Japanese survivor of both Hiroshima and Nagasaki atomic bombings dies of stomach cancer at age 93

Tsutomu Yamaguchi´╗┐, who as fate would have it was present and injured in Hiroshima on August 6th, 1945, only to arrive back to his home in Nagasaki to experience the second atomic bombing on August 9th, has passed away. After his ordeal, he devoted his life -- as have many Hibakusha, survivors of the atom bombs -- to sharing his tragic experience with others, in hopes of the abolition of atomic weapons. While Yamaguchi is the only person officially certified by the Japanese government of having survived both atomic bombings, there are others who did as well. To advance the cause of nuclear weapons abolition, please sign yourself, your friends, and family onto the Mayors for Peace "Cities Are Not Targets" (CANT) online petition. Mayors for Peace, initiated by the Cities of Hiroshima and Nagasaki, has grown to nearly 3,500 cities in 135 countries. If your city has not joined joined, urge your city leaders that it does! Latent cancer deaths among survivors from radiation exposure during the atomic bombings are now grudgingly acknowledged by the atomic establishment, although this was not always the case. As Amy and David Goodman have exposed, William L. Laurence, science writer for the New York Times who was also on the payroll of the U.S. War Department, a propogandist for the Manhattan Project, and rode on the plane that destroyed Nagasaki, won a Pulitzer Prize for his atomic bomb reporting despite intentionally covering up the deadly radiation effects on human health, truth censored by the U.S. military when other journalists attempted to report it.


Southern Alliance for Clean Energy slams impending federal loan guarantee for new Vogtle atomic reactors in Georgia

SACE has clearly stated the irony of the nuclear power plant that did as much as any to kill the atomic bandwagon in the 1970s and 1980s -- a poster child for cost overruns -- now being poised to receive the first nuclear loan guarantee from the Energy Dept. This will put billions of dollars of U.S. taxpayer money at risk, and makes no sense whatsoever given the "rising financial risks, reduced demand for power, cheaper renewables and huge potential of energy efficiency."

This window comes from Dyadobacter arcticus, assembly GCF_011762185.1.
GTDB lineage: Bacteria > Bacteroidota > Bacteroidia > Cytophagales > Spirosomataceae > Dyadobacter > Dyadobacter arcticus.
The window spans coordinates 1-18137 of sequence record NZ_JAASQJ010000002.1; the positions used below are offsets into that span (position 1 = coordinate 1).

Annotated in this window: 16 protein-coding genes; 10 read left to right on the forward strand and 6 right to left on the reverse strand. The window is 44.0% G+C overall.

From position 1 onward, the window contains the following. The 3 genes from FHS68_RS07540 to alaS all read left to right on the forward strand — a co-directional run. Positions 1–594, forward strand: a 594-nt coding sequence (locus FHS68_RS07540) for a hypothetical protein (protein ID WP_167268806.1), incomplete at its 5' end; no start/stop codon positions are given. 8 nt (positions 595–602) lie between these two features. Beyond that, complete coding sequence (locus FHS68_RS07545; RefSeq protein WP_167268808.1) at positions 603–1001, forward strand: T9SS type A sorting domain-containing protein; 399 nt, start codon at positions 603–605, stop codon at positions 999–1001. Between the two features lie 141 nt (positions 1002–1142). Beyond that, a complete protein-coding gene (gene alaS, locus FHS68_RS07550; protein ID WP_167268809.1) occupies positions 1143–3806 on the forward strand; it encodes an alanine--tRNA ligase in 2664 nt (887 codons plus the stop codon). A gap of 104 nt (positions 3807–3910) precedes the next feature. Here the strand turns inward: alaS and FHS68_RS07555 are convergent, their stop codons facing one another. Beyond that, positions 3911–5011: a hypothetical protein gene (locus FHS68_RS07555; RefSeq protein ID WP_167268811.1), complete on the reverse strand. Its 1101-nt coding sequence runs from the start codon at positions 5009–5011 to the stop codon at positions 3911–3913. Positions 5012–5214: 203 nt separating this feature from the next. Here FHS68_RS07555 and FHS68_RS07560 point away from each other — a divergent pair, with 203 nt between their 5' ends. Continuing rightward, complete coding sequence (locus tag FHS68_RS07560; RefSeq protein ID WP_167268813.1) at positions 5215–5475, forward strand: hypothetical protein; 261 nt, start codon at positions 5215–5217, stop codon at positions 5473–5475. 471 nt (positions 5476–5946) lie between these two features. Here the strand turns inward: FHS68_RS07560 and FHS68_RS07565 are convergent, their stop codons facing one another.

South Texas Project new reactor partners battle in court

CPS, the utility owned by the City of San Antonio, has requested the courts to award it $32 billion in damages from NRG Energy and Toshiba-Westinghouse, primary proponents of an "Advanced Boiling Water Reactor" (ABWR) near Bay City, Texas. It recently came to light that the price tag for the two proposed new reactors is $5 billion higher than CPS publicly admitted just last summer, now topping $18.2 billion. The San Antonio Express News has posted a chronology of numerous articles about the unfolding scandals at the South Texas Project.´╗┐


Canadian nuclear plant spills tritium and hydrazine into Lake Ontario

The Toronto Star has reported that the Darlington nuclear power plant, site of 4 CANDU reactors, accidentally released over 50,000 gallons of water contaminated with radioactive tritium and toxic hydrazine into Lake Ontario. Predictably, the Ontario nuclear utility has downplayed any health risks. But documents on Beyond Nuclear's and NIRS' websites show that tritium, whether released into the environment "routinely" as part of daily operations, or accidentally via spills or leaks, cannot only cause cancer, but other maladies such as birth defects and genetic damage. For its part, hydrazine is so toxic that the U.S. military justified its shooting down of a listless satellite in order to prevent the toxin on board from reaching the Earth's surface, as reported by National Public Radio in early 2008.


New York Times reports DOE to issue first nuclear reactor loan guarantee "in the next few days"

While American taxpayers were distracted by the holidays, Congress and the Bush administration approved $18.5 billion in new reactor federal loan guarantees, and another $2.0 billion in uranium enrichment facility loan guarantees, on Christmas Eve, 2007. Now that the American people are again distracted by the holidays, the Obama administration's Dept. of Energy (DOE) appears poised to begin delivering the goods, at U.S. taxpayer risk and expense. A Christmas Eve New York Times article, "Loan Program May Stir Nuclear Industry," reports that DOE may begin dispersing the first new reactor federal loan guarantees in "the next few days." This, despite widespread design flaws endemic to proposed new reactors on DOE's loan guarantee short list. This includes the design for the Westinghouse-Toshiba Advanced Passive (AP) 1000, proposed to be built at Vogtle nuclear power plant in Georgia, widely rumored to be at the top of DOE's list for receiving a loan guarantee. In recent months, the Nuclear Regulatory Commission publicly announced that the AP1000 design is vulnerable to severe weather such as tornadoes and hurricanes, and other natural disasters such as earthquakes, damaging the reactor core due to a faulty "shield building."